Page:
Donald McEachin (D-Va.) and Tim Ryan (D-Ohio) have introduced bipartisan legislation to incentivize food service providers such as grocers, retailers, and nonprofits to help eradicate food deserts.
According to the USDA, more than 20 million Americans live in food deserts, or areas in which it is difficult to buy affordable or good-quality fresh food. The Healthy Food Access for All Americans (HFAAA) Act sets up a system of tax credits and grants for businesses and nonprofits who serve low-income and low-access urban and rural areas.
“Every person, regardless of zip code, deserves access to nutritious, affordable food, yet too many families in my district live in areas that lack food access,” said Congressman McEachin. “Tragically, that reality has only been further exacerbated by the COVID-19 pandemic, which has made it increasingly difficult for families to afford healthy food. By creating a system of tax credits and grants to incentivize food providers to establish themselves in communities that traditionally lack fresh foods, the Healthy Food Access for All Americans Act is a strong step toward helping my constituents secure healthier food options for themselves and their families. We must do everything we can to eliminate food deserts in Virginia and across the country.”
“Our food system is broken and ineffective. In a country where obesity and diabetes rates are skyrocketing, and where over 20 million people live in food deserts, we cannot allow the status quo to continue. This legislation takes a big step in the right direction towards accomplishing that goal. Not only is it the right thing to do, but it makes economic sense to tackle a food system that is at the root of so much of our sky-high healthcare costs,” said Congressman Ryan.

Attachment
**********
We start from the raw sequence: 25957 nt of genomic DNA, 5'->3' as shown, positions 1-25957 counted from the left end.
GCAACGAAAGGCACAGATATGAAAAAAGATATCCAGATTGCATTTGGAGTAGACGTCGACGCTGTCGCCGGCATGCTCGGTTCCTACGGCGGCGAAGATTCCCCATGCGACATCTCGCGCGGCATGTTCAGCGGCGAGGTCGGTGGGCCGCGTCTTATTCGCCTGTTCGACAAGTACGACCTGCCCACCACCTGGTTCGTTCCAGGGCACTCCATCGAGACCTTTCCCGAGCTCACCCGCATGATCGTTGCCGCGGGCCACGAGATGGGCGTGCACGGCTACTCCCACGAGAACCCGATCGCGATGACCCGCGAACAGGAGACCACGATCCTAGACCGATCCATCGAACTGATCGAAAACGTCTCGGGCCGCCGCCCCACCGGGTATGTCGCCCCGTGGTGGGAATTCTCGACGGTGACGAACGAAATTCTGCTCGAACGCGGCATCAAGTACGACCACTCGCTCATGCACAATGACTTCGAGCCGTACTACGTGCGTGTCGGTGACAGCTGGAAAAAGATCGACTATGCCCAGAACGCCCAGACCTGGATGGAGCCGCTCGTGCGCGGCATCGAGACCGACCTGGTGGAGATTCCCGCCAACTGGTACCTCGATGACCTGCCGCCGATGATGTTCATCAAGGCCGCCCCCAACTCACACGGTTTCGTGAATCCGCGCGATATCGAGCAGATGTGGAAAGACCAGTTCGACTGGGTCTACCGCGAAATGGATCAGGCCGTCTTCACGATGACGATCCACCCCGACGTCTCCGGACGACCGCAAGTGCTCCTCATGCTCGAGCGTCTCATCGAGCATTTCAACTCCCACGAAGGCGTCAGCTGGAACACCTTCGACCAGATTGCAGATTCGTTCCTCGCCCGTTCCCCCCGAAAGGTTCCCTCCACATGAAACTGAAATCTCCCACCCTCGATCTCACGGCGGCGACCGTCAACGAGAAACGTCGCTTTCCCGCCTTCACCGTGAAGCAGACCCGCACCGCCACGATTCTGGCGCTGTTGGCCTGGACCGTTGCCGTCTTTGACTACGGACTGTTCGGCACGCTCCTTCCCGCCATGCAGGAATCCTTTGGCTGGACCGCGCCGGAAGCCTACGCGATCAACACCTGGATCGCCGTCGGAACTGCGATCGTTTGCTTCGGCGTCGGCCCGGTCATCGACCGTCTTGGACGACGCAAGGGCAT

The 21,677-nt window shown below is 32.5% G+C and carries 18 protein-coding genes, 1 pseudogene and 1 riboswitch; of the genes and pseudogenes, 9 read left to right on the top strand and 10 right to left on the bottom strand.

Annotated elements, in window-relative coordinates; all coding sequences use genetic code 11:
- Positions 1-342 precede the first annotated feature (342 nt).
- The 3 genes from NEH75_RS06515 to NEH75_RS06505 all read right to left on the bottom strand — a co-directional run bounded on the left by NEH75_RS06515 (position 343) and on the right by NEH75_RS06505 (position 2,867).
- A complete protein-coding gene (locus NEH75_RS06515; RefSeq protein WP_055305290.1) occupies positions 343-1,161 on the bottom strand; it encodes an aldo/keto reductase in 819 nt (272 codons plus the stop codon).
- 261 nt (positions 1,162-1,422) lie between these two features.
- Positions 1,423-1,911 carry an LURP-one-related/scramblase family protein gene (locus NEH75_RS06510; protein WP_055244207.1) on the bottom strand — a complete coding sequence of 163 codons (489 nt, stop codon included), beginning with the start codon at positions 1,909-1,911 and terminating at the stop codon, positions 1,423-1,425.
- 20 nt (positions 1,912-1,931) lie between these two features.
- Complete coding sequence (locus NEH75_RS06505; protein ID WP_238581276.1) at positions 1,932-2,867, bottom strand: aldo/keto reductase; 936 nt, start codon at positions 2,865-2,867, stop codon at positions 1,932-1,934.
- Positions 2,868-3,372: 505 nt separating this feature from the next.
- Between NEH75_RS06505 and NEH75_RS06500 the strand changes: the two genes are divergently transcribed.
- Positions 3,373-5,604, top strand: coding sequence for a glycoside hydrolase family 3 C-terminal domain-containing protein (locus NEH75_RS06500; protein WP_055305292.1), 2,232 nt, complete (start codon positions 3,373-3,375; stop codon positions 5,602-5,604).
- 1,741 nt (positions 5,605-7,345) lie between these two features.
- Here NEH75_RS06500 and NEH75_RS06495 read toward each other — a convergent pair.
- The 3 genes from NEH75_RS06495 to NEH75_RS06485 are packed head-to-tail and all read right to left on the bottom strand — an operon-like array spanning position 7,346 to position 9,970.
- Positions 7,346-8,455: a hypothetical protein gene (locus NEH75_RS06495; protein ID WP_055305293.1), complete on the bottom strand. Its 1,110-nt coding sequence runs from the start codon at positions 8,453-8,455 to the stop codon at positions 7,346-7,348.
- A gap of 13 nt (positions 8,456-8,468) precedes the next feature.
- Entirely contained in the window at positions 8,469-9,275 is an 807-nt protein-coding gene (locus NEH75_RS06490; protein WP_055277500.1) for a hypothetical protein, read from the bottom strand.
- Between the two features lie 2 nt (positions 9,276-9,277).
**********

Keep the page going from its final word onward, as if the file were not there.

“The National Grocers Association applauds House members for their efforts to remove obstacles to expanding access to nutritious food for rural and urban communities without a supermarket,” said Molly Pfaffenroth, NGA’s senior director of government relations. “Independent community grocers are leading the way to help those most in need of better food options. Better food options lead to stronger communities, and we look forward to working with Congress on this important bipartisan legislation.”
“Bread for the World is once again excited to see a bipartisan effort to address food deserts and improve access to nutritious food in low-income areas across America. 1 in 4 households reported experiencing food insecurity during this pandemic, and this legislation is desperately needed. Bread for the World thanks Representatives Ryan and McEachin for introducing this bill to reduce hunger in communities and improve health across the country,” said Heather Valentine, Director of Government Relations of Bread for the World.
In order to qualify for a tax credit or grant for servicing qualifying food deserts, business and nonprofits must be certified as a “Special Access Food Provider (SAFP) by the Treasury Department and USDA. The Healthy Food Access for All Americans Act qualifies as SAFPs those businesses and nonprofits who service food deserts through the following:
- New store construction: New grocery stores in a food desert will receive a one-time 15 percent tax credit (of the property plan and construction) after receiving certification from a regional CDE and Treasury/USDA as an SAFP.
- Retrofitting existing structures: Companies that retrofits an existing store’s healthy food sections can receive a one-time 10 percent tax credit after the repairs certify the store as an SAFP.
- Food banks: Food banks that build new (permanent) structures in food deserts, are eligible to receive a onetime grant for 15 percent of their construction costs, after certification as an SAFP.
- Temporary access merchants: Mobile markets, farmers markets, and some food banks that are 501©(3)s will receive grants for 10 percent of their service costs for that year.
For a map of areas in the United States that would qualify to be served as food deserts under this bill, click here.